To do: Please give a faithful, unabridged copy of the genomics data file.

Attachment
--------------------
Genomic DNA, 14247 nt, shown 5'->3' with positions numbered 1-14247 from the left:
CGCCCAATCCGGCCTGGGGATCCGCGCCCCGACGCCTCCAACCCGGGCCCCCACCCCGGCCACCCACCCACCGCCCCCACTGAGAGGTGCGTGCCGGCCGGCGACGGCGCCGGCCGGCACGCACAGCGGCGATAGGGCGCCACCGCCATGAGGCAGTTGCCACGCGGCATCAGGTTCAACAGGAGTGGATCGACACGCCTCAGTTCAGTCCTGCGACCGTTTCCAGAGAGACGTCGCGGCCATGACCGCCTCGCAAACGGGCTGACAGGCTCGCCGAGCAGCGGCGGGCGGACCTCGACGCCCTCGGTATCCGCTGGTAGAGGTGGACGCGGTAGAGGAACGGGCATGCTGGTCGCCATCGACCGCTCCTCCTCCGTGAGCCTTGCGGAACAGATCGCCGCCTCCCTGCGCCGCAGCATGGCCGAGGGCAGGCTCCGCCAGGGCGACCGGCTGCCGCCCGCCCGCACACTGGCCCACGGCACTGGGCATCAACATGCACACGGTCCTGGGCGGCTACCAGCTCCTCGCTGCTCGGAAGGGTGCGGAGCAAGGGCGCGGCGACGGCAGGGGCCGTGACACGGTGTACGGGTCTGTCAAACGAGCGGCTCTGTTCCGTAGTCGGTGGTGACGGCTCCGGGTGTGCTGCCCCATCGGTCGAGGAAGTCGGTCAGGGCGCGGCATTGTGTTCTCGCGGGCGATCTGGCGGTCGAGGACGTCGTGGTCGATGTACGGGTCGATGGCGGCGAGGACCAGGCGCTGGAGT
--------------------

Genomic DNA, 14247 nt, shown 5'->3' with positions numbered 1-14247 from the left:
CGCCCAATCCGGCCTGGGGATCCGCGCCCCGACGCCTCCAACCCGGGCCCCCACCCCGGCCACCCACCCACCGCCCCCACTGAGAGGTGCGTGCCGGCCGGCGACGGCGCCGGCCGGCACGCACAGCGGCGATAGGGCGCCACCGCCATGAGGCAGTTGCCACGCGGCATCAGGTTCAACAGGAGTGGATCGACACGCCTCAGTTCAGTCCTGCGACCGTTTCCAGAGAGACGTCGCGGCCATGACCGCCTCGCAAACGGGCTGACAGGCTCGCCGAGCAGCGGCGGGCGGACCTCGACGCCCTCGGTATCCGCTGGTAGAGGTGGACGCGGTAGAGGAACGGGCATGCTGGTCGCCATCGACCGCTCCTCCTCCGTGAGCCTTGCGGAACAGATCGCCGCCTCCCTGCGCCGCAGCATGGCCGAGGGCAGGCTCCGCCAGGGCGACCGGCTGCCGCCCGCCCGCACACTGGCCCACGGCACTGGGCATCAACATGCACACGGTCCTGGGCGGCTACCAGCTCCTCGCTGCTCGGAAGGGTGCGGAGCAAGGGCGCGGCGACGGCAGGGGCCGTGACACGGTGTACGGGTCTGTCAAACGAGCGGCTCTGTTCCGTAGTCGGTGGTGACGGCTCCGGGTGTGCTGCCCCATCGGTCGAGGAAGTCGGTCAGGGCGCGGCATTGTGTTCTCGCGGGCGATCTGGCGGTCGAGGACGTCGTGGTCGATGTACGGGTCGATGGCGGCGAGGACCAGGCGCTGGAGT